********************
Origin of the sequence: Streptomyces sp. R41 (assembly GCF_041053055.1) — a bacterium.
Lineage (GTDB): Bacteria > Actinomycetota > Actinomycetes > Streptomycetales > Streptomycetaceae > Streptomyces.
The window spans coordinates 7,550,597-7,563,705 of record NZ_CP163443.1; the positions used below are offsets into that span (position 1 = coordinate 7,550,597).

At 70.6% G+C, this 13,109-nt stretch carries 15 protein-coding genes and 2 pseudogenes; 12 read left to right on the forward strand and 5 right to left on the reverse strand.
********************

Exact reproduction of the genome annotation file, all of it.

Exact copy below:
Origin of the sequence: Streptomyces sp. R41 (assembly GCF_041053055.1) — a bacterium.
Lineage (GTDB): Bacteria > Actinomycetota > Actinomycetes > Streptomycetales > Streptomycetaceae > Streptomyces.
The window spans coordinates 7,550,597-7,563,705 of record NZ_CP163443.1; the positions used below are offsets into that span (position 1 = coordinate 7,550,597).

At 70.6% G+C, this 13,109-nt stretch carries 15 protein-coding genes and 2 pseudogenes; 12 read left to right on the forward strand and 5 right to left on the reverse strand.